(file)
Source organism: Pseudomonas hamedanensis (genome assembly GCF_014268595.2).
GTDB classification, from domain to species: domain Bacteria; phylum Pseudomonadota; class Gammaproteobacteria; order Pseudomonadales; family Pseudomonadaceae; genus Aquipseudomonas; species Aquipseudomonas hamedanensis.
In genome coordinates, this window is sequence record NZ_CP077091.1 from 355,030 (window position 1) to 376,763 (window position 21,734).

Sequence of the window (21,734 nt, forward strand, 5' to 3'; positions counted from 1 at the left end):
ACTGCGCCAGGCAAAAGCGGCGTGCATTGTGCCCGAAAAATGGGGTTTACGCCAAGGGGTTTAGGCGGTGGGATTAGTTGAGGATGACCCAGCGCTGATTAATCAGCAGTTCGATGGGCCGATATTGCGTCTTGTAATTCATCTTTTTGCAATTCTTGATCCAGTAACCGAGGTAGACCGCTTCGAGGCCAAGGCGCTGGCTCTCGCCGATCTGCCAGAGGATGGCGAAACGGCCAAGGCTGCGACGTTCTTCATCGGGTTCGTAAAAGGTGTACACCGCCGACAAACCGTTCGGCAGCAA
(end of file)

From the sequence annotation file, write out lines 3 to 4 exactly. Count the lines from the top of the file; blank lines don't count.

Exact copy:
In genome coordinates, this window is sequence record NZ_CP077091.1 from 355,030 (window position 1) to 376,763 (window position 21,734).

Sequence of the window (21,734 nt, forward strand, 5' to 3'; positions counted from 1 at the left end):